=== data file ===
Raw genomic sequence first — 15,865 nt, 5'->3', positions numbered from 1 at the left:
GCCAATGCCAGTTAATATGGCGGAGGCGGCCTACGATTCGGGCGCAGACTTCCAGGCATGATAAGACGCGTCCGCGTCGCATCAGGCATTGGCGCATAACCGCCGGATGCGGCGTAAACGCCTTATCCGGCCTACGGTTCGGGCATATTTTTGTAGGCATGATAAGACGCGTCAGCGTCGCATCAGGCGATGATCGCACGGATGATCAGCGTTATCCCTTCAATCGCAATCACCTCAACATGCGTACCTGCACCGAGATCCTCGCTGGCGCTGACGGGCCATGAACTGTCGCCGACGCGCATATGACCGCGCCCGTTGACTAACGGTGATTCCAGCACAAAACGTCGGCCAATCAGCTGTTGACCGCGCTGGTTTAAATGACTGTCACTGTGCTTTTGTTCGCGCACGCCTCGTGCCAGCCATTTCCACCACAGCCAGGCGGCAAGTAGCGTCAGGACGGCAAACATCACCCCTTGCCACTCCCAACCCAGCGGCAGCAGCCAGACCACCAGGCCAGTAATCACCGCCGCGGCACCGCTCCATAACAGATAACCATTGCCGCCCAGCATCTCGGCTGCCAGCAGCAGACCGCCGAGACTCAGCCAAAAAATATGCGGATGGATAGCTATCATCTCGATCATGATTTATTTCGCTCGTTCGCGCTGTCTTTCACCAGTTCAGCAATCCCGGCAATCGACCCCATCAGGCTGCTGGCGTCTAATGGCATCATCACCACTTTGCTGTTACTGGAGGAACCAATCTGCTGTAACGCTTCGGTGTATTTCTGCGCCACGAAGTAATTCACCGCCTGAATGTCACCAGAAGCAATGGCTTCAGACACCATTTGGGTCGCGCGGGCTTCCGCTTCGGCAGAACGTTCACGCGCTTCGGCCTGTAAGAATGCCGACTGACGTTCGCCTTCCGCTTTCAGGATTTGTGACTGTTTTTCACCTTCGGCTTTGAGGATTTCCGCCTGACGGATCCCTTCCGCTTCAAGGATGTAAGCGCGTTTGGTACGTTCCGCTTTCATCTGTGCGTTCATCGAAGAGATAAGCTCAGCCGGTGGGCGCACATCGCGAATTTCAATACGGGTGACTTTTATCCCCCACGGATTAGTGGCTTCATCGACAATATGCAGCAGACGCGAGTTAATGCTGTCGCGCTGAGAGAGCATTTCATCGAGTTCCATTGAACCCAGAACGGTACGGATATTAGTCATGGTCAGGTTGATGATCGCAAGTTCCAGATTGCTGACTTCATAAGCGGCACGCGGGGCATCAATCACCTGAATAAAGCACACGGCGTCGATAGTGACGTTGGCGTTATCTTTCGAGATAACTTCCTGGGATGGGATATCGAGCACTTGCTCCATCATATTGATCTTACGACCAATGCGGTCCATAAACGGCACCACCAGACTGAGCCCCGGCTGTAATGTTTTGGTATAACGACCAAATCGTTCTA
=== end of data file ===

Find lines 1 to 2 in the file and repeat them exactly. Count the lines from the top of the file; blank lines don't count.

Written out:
Raw genomic sequence first — 15,865 nt, 5'->3', positions numbered from 1 at the left:
GCCAATGCCAGTTAATATGGCGGAGGCGGCCTACGATTCGGGCGCAGACTTCCAGGCATGATAAGACGCGTCCGCGTCGCATCAGGCATTGGCGCATAACCGCCGGATGCGGCGTAAACGCCTTATCCGGCCTACGGTTCGGGCATATTTTTGTAGGCATGATAAGACGCGTCAGCGTCGCATCAGGCGATGATCGCACGGATGATCAGCGTTATCCCTTCAATCGCAATCACCTCAACATGCGTACCTGCACCGAGATCCTCGCTGGCGCTGACGGGCCATGAACTGTCGCCGACGCGCATATGACCGCGCCCGTTGACTAACGGTGATTCCAGCACAAAACGTCGGCCAATCAGCTGTTGACCGCGCTGGTTTAAATGACTGTCACTGTGCTTTTGTTCGCGCACGCCTCGTGCCAGCCATTTCCACCACAGCCAGGCGGCAAGTAGCGTCAGGACGGCAAACATCACCCCTTGCCACTCCCAACCCAGCGGCAGCAGCCAGACCACCAGGCCAGTAATCACCGCCGCGGCACCGCTCCATAACAGATAACCATTGCCGCCCAGCATCTCGGCTGCCAGCAGCAGACCGCCGAGACTCAGCCAAAAAATATGCGGATGGATAGCTATCATCTCGATCATGATTTATTTCGCTCGTTCGCGCTGTCTTTCACCAGTTCAGCAATCCCGGCAATCGACCCCATCAGGCTGCTGGCGTCTAATGGCATCATCACCACTTTGCTGTTACTGGAGGAACCAATCTGCTGTAACGCTTCGGTGTATTTCTGCGCCACGAAGTAATTCACCGCCTGAATGTCACCAGAAGCAATGGCTTCAGACACCATTTGGGTCGCGCGGGCTTCCGCTTCGGCAGAACGTTCACGCGCTTCGGCCTGTAAGAATGCCGACTGACGTTCGCCTTCCGCTTTCAGGATTTGTGACTGTTTTTCACCTTCGGCTTTGAGGATTTCCGCCTGACGGATCCCTTCCGCTTCAAGGATGTAAGCGCGTTTGGTACGTTCCGCTTTCATCTGTGCGTTCATCGAAGAGATAAGCTCAGCCGGTGGGCGCACATCGCGAATTTCAATACGGGTGACTTTTATCCCCCACGGATTAGTGGCTTCATCGACAATATGCAGCAGACGCGAGTTAATGCTGTCGCGCTGAGAGAGCATTTCATCGAGTTCCATTGAACCCAGAACGGTACGGATATTAGTCATGGTCAGGTTGATGATCGCAAGTTCCAGATTGCTGACTTCATAAGCGGCACGCGGGGCATCAATCACCTGAATAAAGCACACGGCGTCGATAGTGACGTTGGCGTTATCTTTCGAGATAACTTCCTGGGATGGGATATCGAGCACTTGCTCCATCATATTGATCTTACGACCAATGCGGTCCATAAACGGCACCACCAGACTGAGCCCCGGCTGTAATGTTTTGGTATAACGACCAAATCGTTCTA